Tuesday, August 08, 2017
Fresh Look at Matthew: Matthew 26:47-56
This passage brings up a lot of thoughts from me.
If we have any temptation to “feel sorry” for Judas, who is often portrayed sympathetically by secular media, this should disabuse us. He kisses Jesus, a Mediterranean/Middle Eastern custom of deep friendship between members of the same sex. My female Islamic students kiss each other when they meet, showing that they don’t have phobias about getting too close and they value community. Judas kisses Jesus in order to identify him for the purpose of betrayal. You can’t get much lower than that. No wonder he committed suicide. Who could live with it?
Second, the text says that a multitude came with clubs and swords. Who were these people? Not soldiers, but civilians who had decided to join the religious elite, maybe for pay, maybe for acceptance and position, maybe because they were being blackmailed, and maybe because they just didn’t like Jesus and his teachers, and thought he was really a blasphemer. The word multitude is interesting. I can’t help thinking about the logical fallacy of bandwagon or ad populum, appeal to the majority.
We will always be in situations where we are, or worse, seem to be, in the minority. 99% of the time it has no bearing on whether we are right or wrong. Most of the time it just seems like we are in the minority because the media are blaring how weird we are if we don’t own a certain product or dress a certain way. To be a Christian is often to be your own person and not be influenced by the supposed majority that isn’t. Jesus and his disciples were outnumbered, and the disciples fled, the ultimate test.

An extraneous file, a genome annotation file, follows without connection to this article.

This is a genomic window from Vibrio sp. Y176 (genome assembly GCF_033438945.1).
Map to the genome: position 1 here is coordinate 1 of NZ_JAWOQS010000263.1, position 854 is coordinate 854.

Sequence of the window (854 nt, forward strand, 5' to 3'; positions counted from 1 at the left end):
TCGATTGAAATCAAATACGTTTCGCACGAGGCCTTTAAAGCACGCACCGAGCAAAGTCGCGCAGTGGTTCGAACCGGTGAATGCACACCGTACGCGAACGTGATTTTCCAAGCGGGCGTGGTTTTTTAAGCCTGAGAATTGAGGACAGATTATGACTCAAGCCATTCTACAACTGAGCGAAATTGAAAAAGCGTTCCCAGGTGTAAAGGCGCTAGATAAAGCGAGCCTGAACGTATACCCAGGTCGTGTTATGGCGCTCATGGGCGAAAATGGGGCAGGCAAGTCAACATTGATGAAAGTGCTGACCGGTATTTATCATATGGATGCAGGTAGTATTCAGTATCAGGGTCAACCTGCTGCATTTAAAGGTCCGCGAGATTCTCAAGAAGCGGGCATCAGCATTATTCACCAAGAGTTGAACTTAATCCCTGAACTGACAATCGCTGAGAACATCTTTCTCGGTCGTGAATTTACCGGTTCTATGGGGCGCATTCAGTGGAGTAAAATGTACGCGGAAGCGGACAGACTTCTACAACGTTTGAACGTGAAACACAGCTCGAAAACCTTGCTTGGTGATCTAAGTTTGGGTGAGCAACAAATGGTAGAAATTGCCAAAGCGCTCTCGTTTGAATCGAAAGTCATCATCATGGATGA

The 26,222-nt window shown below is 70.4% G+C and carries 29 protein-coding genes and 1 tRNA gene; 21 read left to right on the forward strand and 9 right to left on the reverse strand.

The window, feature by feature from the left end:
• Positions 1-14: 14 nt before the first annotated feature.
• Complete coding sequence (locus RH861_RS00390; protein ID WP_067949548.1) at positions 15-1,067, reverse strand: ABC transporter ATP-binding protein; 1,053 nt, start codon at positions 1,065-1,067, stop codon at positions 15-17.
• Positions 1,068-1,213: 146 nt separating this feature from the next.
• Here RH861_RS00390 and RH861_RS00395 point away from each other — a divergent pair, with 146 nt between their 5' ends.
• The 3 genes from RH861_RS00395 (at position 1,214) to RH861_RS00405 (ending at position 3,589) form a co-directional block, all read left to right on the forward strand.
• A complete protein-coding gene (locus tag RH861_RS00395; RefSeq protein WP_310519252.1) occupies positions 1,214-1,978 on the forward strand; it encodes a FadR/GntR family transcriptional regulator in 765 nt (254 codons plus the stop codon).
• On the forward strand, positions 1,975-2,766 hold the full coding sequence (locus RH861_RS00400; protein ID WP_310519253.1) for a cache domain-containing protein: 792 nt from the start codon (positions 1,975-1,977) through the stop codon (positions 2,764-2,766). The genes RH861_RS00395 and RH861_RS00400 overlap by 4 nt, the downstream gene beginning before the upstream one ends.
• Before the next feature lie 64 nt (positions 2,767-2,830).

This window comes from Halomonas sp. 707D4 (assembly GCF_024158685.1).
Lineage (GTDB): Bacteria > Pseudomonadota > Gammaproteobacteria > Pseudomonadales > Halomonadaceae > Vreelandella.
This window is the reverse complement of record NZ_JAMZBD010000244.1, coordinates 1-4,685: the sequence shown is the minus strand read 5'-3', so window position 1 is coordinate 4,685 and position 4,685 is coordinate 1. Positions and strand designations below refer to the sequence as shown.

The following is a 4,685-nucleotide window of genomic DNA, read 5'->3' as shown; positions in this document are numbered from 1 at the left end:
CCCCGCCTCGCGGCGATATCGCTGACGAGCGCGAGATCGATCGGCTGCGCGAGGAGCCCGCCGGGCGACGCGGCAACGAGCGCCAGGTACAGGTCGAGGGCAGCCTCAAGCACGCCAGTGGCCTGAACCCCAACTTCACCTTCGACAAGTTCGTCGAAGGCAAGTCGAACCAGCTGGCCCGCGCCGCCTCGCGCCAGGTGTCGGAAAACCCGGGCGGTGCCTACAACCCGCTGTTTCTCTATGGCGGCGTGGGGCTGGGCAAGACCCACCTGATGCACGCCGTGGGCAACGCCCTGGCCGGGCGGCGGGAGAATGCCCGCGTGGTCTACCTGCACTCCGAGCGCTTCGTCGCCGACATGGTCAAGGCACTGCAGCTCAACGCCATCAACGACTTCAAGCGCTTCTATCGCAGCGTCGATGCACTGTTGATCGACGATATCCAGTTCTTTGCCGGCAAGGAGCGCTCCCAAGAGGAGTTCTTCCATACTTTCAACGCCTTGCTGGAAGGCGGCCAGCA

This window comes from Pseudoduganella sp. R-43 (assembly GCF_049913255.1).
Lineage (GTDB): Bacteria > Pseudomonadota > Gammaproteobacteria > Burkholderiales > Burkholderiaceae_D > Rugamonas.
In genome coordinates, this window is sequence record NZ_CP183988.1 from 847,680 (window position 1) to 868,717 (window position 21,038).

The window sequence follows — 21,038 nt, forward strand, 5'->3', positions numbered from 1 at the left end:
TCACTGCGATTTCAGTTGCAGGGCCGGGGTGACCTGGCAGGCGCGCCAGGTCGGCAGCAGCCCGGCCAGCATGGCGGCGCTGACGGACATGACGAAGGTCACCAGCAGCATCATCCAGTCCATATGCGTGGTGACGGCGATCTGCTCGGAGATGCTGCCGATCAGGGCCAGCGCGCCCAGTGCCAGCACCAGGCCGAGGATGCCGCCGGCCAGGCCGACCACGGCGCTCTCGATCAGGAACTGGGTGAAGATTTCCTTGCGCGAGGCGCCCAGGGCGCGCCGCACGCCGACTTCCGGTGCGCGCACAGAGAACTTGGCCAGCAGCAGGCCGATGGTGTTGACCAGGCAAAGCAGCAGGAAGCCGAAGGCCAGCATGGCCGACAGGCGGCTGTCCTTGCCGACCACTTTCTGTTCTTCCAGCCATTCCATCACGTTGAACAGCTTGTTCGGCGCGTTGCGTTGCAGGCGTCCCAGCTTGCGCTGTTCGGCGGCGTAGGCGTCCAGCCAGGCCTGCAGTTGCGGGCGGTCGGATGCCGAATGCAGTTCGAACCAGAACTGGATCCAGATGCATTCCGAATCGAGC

They didn’t flee until someone used violence, and Jesus makes it clear that that is not the way. We learn in Luke that Peter had a sword. What was he doing with a sword at prayer time? Probably he had taken the threats that were milling around seriously and he wasn’t the kind of person afraid to use a sword. Luke also tells us Jesus healed the victim.
Jesus is in complete control here. He corrects Peter but does really rebuke him. He understands that this is the way of men, and he has to remind them that is not the way of the gospel. “If you live by violence, you will die by violence. We are not going to operate that way” (a direct response to Mohammed’s methods.)
Third, he reminds them all he is in charge. "God could send thousands of angels (and the emphasis on legions is not a coincidence—they would be warrior angels) if I asked, but we’re doing this to fulfill Scripture," a theme of Matthew.
Fourth, even though the Scriptures must be fulfilled, no one gets off the hook for being part of the plot to kill him. So he rebukes the multitude, asking them, “Why did you choose now? You could have taken me at any time.” And really, they could have, as he led a very public ministry. Why did they wait until late at night, in a private place? Good question. I think he is pointing out their cowardice (they chose late at night so that the masses who followed Jesus would not see it) and again, because that is how Scripture in the Old Testament said it should be.
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